November 23: Who are we fighting in Syria?

From: Paul Emsley, Hellfieid, North Yorkshire.

WHAT is the difference between the Russians (by proxy) destroying a civilian airliner in eastern Ukraine, killing innocent civilians, and a terrorist unit destroying a Russian civilian airliner over the Sinai Desert in Egypt, killing innocent civilians?

Nothing really, except the Russians are better at recognising other nations’ explosive chemicals than their own.

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Do we have such short memories in today’s modern world of mass media and instant news coverage (which gets boring after the 10th time of telling) that we can forget about the Russian atrocity, in the ‘greater good’ of fighting against Islamic State?

How long will it take us to forget about the Paris atrocities, in the same way that we forgot about Chechnya, Gaza, Mumbai?

Or are these deaths now as nought, in the greater battle to defeat the so-called Islamic State?

The Arabian saying “The enemies of my enemies, are my friends” comes to mind.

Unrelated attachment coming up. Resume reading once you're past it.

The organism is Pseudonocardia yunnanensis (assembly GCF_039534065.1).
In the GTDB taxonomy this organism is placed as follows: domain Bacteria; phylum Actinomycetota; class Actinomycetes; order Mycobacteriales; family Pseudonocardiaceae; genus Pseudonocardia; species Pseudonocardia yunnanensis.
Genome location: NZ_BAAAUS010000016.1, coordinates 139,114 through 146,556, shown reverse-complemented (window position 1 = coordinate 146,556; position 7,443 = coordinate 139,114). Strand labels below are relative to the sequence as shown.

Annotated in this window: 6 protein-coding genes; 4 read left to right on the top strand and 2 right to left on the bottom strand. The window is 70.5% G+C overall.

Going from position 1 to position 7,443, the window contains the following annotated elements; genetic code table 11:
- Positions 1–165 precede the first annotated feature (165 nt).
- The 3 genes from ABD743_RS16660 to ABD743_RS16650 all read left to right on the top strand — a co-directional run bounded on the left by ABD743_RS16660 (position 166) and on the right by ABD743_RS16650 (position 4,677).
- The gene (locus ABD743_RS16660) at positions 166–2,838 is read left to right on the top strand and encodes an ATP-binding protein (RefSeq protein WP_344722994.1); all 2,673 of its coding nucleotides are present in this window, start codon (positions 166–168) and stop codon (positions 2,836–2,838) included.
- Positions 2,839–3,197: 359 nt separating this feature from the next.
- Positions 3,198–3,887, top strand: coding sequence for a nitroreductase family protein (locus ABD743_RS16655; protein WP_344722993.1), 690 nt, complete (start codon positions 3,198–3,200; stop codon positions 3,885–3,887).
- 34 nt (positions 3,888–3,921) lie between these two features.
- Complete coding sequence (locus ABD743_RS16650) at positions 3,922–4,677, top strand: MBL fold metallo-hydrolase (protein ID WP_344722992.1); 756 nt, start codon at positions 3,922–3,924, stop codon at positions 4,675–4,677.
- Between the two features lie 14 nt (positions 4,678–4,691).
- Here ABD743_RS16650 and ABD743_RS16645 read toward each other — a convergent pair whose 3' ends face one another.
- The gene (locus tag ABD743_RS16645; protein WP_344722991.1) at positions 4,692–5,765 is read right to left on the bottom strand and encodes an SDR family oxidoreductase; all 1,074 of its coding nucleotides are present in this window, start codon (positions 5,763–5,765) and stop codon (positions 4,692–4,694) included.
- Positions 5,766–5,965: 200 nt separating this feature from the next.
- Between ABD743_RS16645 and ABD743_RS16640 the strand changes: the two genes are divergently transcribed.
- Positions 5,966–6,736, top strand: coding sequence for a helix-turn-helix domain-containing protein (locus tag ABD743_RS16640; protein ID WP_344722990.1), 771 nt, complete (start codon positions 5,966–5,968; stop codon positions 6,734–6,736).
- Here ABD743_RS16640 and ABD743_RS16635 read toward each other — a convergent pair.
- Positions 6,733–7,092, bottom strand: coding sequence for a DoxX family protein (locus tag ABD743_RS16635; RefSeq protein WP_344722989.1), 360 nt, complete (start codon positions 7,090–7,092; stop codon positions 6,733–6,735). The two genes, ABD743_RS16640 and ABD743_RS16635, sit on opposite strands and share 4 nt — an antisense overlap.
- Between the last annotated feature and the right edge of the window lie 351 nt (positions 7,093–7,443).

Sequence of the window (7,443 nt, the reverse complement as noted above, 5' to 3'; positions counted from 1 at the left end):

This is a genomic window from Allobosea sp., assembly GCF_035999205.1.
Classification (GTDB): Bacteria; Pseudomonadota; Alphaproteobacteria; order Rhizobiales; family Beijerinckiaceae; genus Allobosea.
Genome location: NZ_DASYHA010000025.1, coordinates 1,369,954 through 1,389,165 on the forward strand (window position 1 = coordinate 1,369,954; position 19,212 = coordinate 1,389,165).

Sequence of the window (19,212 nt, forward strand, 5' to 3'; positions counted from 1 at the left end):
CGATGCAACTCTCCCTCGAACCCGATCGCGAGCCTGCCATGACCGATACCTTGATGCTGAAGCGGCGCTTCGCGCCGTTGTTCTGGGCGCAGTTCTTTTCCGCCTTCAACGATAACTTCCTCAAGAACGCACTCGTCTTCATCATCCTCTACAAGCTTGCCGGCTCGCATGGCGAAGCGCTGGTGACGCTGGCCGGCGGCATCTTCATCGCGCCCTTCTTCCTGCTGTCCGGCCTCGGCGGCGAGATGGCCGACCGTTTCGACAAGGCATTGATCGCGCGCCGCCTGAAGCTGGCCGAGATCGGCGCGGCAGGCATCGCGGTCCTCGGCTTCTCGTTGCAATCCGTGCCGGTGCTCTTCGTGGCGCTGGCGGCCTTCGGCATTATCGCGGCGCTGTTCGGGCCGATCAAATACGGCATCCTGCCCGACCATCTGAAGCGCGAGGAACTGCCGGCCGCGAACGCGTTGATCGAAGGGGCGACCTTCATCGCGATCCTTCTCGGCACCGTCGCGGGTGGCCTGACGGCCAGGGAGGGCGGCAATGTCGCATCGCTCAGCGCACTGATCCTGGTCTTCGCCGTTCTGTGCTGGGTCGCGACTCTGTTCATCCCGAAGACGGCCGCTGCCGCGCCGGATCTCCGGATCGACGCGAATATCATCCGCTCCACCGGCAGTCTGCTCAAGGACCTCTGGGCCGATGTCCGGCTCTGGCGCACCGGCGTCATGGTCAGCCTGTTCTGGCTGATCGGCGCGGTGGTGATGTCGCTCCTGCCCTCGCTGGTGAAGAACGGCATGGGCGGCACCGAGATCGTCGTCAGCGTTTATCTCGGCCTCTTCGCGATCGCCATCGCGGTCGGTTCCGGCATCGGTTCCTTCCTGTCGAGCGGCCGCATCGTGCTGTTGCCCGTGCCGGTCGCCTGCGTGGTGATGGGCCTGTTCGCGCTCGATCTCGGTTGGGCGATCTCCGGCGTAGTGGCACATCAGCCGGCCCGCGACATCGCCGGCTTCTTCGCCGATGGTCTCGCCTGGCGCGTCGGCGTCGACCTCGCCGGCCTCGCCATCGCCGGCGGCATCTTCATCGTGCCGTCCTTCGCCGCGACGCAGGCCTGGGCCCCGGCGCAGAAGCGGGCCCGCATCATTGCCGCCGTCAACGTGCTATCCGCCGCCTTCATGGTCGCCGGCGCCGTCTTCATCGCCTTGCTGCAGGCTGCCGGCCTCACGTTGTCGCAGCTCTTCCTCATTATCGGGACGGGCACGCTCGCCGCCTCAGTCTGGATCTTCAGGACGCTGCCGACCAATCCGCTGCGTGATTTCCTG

To defeat IS will require the removal of recruits and funding; not to try and destroy it on the battlefield.

Until we can stop Saudi 
Arabia and Iran and parts of North Africa supplying 
fighters and finance to the terrorists, we should spend 
our budget on better border security, rather than putting bombs on Tornadoes and Typhoons.

If our own ‘citizens’ leave the country, don’t let them back in. And don’t trust the Russian government.

From: J G Riseley, Harcourt Drive, Harrogate.

LET us be clear about the migrant crisis. Whatever we offer to refugees, migrants or adventurers who turn up uninvited, we must be prepared to give to everyone in the world who wants the same.

This is as true today as when the Archbishop of Canterbury advised Ethelred the Unready 
to pay danegeld. The wilfully feeble minded can ignore it 
and carry on simply trying to be nice to people, but they cannot refute it or escape its consequences.

If what we are offering appears to be the prospect of the new arrivals, or indeed their children, infiltrating the western economy, then that is sufficient attraction for hundreds of millions of people to emulate their journey.

This does not end until the living standards of Europe have been levelled down to those of the poorest places on Earth so that no one else wants to come. By that time the indigenous population of Europe would be only a fraction of the new total.